A couple was disturbed when they heard a strange noise coming from the nanny cam in their baby's room, then grew even more alarmed when they found out where the noise was coming from.
The parents from Rochester, Minnesota, said they heard music coming from their baby's nursery while they were sleeping in their own bed, but it stopped as soon as they went into the child's room to check it out, KTTC-TV reported.
In order to find out where the mysterious music originated, the couple used the software built into the camera to trace it to an IP address – in Amsterdam.
But the IP address revealed something other than just a location: It also revealed a link to a website where anyone could go and monitor their baby just as they thought only they could do. The link took them to a website showing camera feeds from "at least 15 different countries."
The feeds didn't just show nurseries; the link was a type of live stream hub of people's living rooms, kitchens and even their bedrooms.
"Every place that people think is sacred and private in their home is being accessed," the mother told KTTC.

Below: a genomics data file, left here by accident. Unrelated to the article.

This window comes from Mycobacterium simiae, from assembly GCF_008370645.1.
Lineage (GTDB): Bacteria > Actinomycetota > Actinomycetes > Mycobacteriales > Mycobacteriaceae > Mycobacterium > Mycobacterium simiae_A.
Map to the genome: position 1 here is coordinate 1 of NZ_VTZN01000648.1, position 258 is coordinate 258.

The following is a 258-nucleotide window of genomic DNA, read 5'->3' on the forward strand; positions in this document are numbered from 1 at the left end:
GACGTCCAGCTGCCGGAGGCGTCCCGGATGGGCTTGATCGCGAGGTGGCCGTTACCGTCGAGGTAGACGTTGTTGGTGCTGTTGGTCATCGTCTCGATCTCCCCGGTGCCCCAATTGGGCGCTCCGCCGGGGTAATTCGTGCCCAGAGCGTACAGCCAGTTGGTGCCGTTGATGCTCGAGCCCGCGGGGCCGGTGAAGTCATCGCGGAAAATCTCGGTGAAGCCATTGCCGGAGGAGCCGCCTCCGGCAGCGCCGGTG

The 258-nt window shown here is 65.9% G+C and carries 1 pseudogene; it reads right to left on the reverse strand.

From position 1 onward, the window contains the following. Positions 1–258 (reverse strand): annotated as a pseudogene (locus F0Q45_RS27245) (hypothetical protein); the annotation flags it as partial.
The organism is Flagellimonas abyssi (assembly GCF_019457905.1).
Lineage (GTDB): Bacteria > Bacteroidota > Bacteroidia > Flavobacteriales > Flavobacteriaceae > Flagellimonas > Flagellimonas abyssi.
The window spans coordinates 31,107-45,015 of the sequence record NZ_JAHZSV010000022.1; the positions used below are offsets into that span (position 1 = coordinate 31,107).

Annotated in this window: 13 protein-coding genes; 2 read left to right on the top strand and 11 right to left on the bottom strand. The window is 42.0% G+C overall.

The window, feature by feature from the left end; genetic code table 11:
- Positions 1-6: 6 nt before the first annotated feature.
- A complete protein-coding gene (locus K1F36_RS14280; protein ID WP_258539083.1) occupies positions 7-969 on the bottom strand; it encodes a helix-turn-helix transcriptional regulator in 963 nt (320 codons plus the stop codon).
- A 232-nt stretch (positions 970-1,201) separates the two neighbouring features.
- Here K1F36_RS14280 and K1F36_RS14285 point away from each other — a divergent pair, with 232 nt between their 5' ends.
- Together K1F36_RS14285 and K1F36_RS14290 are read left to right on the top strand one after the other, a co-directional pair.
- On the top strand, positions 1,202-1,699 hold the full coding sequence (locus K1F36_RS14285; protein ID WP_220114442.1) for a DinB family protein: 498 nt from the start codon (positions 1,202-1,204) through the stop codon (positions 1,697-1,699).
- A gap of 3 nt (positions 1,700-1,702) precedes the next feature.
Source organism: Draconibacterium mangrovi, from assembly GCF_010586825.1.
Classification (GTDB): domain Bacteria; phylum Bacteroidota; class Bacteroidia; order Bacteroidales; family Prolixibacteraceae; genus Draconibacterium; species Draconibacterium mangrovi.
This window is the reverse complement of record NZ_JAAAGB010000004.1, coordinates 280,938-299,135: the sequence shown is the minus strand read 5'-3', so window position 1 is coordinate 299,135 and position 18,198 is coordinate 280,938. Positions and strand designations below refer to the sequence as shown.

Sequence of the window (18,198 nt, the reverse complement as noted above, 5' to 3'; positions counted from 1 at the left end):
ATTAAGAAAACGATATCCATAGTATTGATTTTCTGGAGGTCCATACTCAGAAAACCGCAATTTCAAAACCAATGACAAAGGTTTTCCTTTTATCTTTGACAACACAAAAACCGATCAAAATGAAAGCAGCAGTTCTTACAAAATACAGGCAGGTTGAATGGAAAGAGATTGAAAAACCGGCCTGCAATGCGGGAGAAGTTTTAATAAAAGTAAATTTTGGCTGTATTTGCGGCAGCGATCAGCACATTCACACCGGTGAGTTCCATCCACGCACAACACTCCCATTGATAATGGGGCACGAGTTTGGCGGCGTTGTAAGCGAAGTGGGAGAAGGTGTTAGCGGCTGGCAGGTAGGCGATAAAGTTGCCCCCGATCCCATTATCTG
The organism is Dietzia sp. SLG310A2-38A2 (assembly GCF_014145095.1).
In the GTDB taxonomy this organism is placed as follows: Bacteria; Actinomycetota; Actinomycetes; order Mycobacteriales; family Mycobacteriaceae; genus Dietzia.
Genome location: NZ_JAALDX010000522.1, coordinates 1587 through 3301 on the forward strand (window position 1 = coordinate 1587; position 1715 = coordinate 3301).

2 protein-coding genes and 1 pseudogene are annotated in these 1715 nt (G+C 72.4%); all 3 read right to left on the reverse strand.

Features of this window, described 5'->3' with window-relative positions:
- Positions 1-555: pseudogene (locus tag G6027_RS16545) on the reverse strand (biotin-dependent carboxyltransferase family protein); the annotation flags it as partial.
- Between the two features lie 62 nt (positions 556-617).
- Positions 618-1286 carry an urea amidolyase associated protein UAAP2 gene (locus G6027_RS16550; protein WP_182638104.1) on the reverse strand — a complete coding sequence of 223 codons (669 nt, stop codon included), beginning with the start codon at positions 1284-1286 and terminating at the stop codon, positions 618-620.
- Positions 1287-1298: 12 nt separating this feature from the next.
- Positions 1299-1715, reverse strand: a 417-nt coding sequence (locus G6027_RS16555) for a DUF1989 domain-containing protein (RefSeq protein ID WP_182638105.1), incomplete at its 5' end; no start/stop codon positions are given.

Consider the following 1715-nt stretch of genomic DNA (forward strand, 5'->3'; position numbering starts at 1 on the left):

But just how is that possible? Computer hackers don't need a baby cam to spy on you. All it takes is any sort of camera with an IP address, like webcams installed on millions of computers.
As the Rochester couple later discovered, the camera's rotating capabilities allowed the hackers to determine from which vantage point they would peer inside the room. The mother said they realized that part after facing the camera toward the wall but finding it turned toward the closet when they later accessed the software.
After the disturbing revelation, the Minnesota family disconnected the camera and chose to monitor their baby by staying close instead. But they urged other potential spy victims to set difficult passwords for their devices and change them often.
"This isn't just, you know, Rochester, Minnesota," the mother said. "[On the website] you can literally just sort by whatever country suits your fancy, and whatever room suits your fancy. It's pretty sick."
It's far from the first case of parents reporting their baby monitors being hacked, including a similar incident that happened in Houston earlier this year.
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